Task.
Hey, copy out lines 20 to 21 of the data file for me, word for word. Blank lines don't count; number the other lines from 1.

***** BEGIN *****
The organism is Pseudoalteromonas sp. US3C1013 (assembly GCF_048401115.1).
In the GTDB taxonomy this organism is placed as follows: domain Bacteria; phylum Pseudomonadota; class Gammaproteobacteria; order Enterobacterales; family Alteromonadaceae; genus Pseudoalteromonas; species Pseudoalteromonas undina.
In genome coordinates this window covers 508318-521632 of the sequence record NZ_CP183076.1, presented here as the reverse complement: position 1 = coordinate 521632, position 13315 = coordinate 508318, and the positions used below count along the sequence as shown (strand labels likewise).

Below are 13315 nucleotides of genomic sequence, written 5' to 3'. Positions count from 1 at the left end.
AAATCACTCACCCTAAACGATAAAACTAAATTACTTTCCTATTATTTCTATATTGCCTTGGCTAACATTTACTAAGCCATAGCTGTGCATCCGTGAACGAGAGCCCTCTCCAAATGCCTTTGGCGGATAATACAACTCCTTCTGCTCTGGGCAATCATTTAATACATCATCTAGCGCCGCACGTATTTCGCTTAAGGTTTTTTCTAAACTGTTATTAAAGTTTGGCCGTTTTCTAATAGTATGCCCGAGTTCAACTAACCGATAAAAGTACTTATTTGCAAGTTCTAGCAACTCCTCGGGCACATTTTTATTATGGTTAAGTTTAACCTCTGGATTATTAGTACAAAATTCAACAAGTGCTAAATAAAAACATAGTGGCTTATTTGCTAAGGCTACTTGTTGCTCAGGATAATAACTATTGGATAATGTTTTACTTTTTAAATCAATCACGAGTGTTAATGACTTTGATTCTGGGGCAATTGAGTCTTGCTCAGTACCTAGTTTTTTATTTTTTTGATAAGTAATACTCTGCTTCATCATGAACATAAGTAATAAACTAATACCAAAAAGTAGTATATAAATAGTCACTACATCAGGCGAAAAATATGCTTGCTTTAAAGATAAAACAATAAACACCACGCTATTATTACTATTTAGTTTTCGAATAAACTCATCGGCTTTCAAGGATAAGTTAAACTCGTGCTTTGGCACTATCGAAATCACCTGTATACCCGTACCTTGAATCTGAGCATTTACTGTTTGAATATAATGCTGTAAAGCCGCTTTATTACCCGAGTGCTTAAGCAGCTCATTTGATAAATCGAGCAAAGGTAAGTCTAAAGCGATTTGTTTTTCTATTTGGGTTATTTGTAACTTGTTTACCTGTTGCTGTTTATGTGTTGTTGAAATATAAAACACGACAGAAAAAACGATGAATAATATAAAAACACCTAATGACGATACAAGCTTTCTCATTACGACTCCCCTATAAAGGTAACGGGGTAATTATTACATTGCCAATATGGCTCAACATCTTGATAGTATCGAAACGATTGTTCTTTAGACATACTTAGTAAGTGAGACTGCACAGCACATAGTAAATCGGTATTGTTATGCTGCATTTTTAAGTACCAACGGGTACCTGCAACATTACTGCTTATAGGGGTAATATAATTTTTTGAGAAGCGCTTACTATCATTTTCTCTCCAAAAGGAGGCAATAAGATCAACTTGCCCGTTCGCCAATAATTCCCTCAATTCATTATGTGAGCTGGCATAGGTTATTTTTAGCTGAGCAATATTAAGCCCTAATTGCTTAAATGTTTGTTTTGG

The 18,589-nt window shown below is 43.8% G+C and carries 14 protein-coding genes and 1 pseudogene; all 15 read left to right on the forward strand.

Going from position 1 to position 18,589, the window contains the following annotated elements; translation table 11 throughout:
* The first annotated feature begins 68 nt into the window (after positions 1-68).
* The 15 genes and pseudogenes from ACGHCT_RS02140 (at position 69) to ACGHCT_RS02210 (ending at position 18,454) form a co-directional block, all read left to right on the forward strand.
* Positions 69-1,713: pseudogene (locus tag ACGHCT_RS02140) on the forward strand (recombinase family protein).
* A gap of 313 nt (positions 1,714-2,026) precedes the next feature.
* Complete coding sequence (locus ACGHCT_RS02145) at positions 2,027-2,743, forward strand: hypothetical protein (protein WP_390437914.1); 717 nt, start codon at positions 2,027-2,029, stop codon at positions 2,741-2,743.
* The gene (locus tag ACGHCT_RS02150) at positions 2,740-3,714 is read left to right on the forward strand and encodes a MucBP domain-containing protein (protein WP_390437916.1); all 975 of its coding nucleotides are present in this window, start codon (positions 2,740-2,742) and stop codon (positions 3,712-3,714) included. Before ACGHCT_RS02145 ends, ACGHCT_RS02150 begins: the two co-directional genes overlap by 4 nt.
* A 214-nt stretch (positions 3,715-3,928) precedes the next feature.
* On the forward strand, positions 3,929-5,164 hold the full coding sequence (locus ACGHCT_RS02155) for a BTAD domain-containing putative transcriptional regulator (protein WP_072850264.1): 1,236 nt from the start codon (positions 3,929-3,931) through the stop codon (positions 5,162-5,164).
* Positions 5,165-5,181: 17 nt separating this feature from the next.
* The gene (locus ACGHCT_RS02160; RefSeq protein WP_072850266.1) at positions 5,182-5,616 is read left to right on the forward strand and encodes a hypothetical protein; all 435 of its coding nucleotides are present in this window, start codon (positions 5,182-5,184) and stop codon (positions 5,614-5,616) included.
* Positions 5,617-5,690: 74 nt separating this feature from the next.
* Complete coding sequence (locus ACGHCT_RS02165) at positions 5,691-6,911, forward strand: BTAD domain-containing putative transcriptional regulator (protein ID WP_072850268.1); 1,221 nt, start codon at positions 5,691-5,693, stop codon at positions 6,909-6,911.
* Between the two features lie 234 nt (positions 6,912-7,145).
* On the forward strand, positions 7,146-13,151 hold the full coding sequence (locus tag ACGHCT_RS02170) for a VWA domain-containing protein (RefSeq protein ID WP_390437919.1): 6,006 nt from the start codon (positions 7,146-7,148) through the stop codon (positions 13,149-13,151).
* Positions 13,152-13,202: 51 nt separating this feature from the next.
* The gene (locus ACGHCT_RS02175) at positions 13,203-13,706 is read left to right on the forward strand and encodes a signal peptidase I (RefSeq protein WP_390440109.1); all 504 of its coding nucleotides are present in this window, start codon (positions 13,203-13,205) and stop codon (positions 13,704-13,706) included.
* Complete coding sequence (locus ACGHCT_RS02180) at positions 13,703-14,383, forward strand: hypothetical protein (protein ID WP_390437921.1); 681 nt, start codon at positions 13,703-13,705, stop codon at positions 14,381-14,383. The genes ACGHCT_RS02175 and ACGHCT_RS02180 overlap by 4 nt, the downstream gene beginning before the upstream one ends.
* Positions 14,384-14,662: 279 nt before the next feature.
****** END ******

* Between the two features lie 234 nt (positions 6,912-7,145).
* On the forward strand, positions 7,146-13,151 hold the full coding sequence (locus tag ACGHCT_RS02170) for a VWA domain-containing protein (RefSeq protein ID WP_390437919.1): 6,006 nt from the start codon (positions 7,146-7,148) through the stop codon (positions 13,149-13,151).